THE QUEEN OF COUNTRY MUSIC HAS BUILT AN EMPIRE ON HER MUSIC, HER MOVES, AND HER ONE-OF-A-KIND MOXIE
Dolly Parton has written so many songs in her six-decade career that she alleges she can’t count them all. When asked if she has a favorite, however, she doesn’t hesitate to respond: “Coat of Many Colors,” the title track from her eighth studio album, which debuted on the country charts in 1971. The song tells the simple autobiographical story of her mother finding a box of colored rags when Dolly was a child, which was all she could afford to whip into a winter coat for her. When young Dolly goes to school in her coat of rags she is teased, but finds resilience in the love of her family. In the song Parton sings, “Now I know we had no money / But I was rich as I could be / In my coat of many colors / My momma made for me.”
“It’s still my favorite,” the music icon says. “I believe it helped me and has helped a lot of people around the world. It shares a powerful message.” Dolly’s compelling message of faith and pride has been her professional hallmark and the backbone of a career that began when she was a preteen growing up in backwoods Locust Ridge, Tennessee, the fourth of twelve children. Childhood was, by her own account, “dirt poor” and tough growing up in a log cabin deep in the Great Smoky Mountains. As a young girl, she performed on local radio shows, and at 13 she performed at the Grand Ole Opry. She moved to Nashville the day after she graduated high school and embarked on what has become one of the most decorated, prolific, and respected careers in the history of music. Parton’s list of achievements includes Grammys, American Music Awards, a star on the Hollywood Walk of Fame, a place in the Grand Ole Opry, and a Kennedy Center Honor. Throughout, she’s done it with her own unique blend of pluck, moxie, wigs, short skirts, and rhinestones.
Parton represents a unique paradox: she’s a country girl, but she’s in-your-face glamorous; familiar, but also a real-life cartoon, possessing a physically augmented figure that resembles the ultimate ageless pinup. “I’m a Backwoods Barbie,” she proudly says, invoking the name of her fortieth studio album, which was released in 2008. Even in her comical nicknames for herself, she seamlessly embodies both the coquettish charms men love and a unique brand of fabulous feminism women want to believe in. In all her performances—onstage, in the studio, and on-screen—she proves she’s not afraid to use her false nails as claws if she needs to. Anyone else remember when she went from a sexy secretary to a gun-toting girl-gone-wild who hogtied her boss to a garage-door opener in the hit film Nine to Five?
This is perhaps her most endearing quality: resilience. She may be blonde with an oversized bust, but she’s hardly a pushover. Beneath the shimmery ditz, there’s always been a business blitz. Famously, in 1974, Elvis asked to record her song “I Will Always Love You,” which Parton had written and recorded (and Whitney Houston would famously turn into one of the most-played songs of the ’90s when she sang it for the soundtrack of her hit film The Bodyguard). Presley’s management told Parton that Elvis didn’t sing songs he didn’t own, and it was standard procedure for the songwriter to sign over half of the publishing rights to any song he recorded. Parton balked at the King, and kept her millions in future royalties.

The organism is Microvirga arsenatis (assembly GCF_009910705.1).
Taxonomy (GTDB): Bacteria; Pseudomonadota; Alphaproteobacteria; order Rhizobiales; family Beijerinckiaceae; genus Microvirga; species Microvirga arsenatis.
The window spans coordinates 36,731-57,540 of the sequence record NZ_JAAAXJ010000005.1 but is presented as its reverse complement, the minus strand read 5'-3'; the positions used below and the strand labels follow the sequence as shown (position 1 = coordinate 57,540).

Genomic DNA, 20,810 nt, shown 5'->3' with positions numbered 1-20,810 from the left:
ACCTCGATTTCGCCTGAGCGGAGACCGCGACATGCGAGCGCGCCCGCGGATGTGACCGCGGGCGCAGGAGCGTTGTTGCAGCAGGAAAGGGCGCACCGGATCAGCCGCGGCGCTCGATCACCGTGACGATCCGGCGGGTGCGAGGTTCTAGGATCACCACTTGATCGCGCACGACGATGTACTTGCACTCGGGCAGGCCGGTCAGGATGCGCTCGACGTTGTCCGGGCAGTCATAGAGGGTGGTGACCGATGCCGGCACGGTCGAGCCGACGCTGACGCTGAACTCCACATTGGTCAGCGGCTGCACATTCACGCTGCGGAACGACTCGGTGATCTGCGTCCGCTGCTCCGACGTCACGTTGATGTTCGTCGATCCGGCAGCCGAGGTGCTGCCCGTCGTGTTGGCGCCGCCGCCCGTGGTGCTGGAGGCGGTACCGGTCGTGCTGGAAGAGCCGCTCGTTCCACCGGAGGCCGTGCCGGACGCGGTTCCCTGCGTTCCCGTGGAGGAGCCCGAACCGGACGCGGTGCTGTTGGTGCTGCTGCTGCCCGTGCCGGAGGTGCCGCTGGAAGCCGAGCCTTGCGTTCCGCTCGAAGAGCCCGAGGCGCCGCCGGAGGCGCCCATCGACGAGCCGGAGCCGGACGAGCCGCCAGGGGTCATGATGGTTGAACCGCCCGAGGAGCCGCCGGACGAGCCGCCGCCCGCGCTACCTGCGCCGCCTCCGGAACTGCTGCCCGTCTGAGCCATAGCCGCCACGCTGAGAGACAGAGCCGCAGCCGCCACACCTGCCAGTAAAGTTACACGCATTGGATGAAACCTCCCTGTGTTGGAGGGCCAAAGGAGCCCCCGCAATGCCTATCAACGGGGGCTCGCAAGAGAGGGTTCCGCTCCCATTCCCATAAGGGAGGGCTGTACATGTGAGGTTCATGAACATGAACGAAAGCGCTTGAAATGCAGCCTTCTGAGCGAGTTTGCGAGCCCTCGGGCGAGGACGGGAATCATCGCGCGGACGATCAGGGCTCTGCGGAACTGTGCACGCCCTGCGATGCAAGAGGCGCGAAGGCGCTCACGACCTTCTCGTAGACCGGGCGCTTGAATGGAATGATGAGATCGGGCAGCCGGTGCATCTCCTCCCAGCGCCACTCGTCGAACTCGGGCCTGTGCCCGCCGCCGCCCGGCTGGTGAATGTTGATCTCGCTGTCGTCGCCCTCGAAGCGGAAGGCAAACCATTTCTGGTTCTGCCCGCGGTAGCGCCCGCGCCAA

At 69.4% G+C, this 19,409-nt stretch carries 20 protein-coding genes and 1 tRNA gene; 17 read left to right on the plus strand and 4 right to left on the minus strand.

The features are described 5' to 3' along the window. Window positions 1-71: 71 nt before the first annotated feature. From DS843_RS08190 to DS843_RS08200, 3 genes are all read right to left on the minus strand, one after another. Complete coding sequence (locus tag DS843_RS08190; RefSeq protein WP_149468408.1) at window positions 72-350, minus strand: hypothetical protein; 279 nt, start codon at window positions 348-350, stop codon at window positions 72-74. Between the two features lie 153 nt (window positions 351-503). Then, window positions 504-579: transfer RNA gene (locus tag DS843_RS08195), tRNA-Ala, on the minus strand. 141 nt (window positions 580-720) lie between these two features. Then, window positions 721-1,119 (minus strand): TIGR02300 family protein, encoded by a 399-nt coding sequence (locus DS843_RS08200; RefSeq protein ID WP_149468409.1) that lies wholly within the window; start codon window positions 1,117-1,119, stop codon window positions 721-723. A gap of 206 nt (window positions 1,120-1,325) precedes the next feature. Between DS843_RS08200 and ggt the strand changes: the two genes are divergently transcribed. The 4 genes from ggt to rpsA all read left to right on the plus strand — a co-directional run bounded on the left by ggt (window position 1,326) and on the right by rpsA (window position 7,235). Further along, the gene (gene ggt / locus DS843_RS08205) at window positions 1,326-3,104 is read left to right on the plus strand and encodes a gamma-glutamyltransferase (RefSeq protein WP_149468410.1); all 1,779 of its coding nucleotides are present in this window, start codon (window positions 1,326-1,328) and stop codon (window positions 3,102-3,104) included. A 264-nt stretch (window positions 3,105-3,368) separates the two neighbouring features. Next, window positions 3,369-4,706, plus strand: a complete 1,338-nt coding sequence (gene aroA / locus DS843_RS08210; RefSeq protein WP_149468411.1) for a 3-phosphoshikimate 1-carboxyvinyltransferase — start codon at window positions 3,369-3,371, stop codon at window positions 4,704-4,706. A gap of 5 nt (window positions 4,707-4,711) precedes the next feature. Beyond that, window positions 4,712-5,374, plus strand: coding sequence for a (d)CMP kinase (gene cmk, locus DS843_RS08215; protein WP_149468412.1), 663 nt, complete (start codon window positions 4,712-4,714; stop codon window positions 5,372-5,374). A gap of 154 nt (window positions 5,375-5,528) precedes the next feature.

Since recording her first album, Hello, I’m Dolly, in 1967, Parton has not slowed down. She is still acting in films, making records, and writing as often as she can. “I’m inspired by everyday life, my friends, and my family,” she says. “I can write anywhere and I try to write as often as I can.” She is currently starring alongside Queen Latifah in the filmJoyful Noise, the story of a local choir, lead by Parton and Latifah, out to win a national singing competition. “I’m always being sent scripts, but I really liked this one because I would be working with Latifah and it has some of the greatest gospel music I’ve ever heard. I also got to write a few songs that will be featured in the movie,” Dolly smiles.
Her biggest full-time job, however, might be maintaining her trademark look. On her appearance, Dolly is notoriously self-effacing. Some of her best one-liners? “It costs a lot to look this cheap!” and “I never leave a rhinestone unturned.” She is particularly fond of a piece of dialogue she says in Joyful Noise: “Who cares if I’ve had a few little nips and tucks? God didn’t make plastic surgeons so they could starve!”
There’s a formula to Parton’s silhouette: something fitted with a short skirt; opaque and/or shimmery tights; a peep toe high heel; a wig; lots of makeup; and a neckline that hints at her well-maintained décolletage. (Dolly trivia: the opening acoustic sequence on her hit “Nine to Five” is actually the sound of her tapping her acrylic fingernails together.) It’s been this way for decades, and it doesn’t look like she’s going to change anytime soon. “I’ve never tried to keep up with the trends and I’ve always just had my own style. I like everything overdone and I’m comfortable with that,” Parton laughs. “People always say less is more, but I say no, more is more.”
Parton has come a long way since her rag coat of many colors in the Smoky Mountains, and even though she has closets and tour buses full of her own costume creations, she hasn’t forgotten where her roots are. In fact, she ended up thanking her mother for that coat of many colors with an upgrade of her own. Asked what was the first thing she splurged her money on when she started to make it in the business, Dolly proudly says, “A mink coat for Mama.”
Image courtesy Dolly Records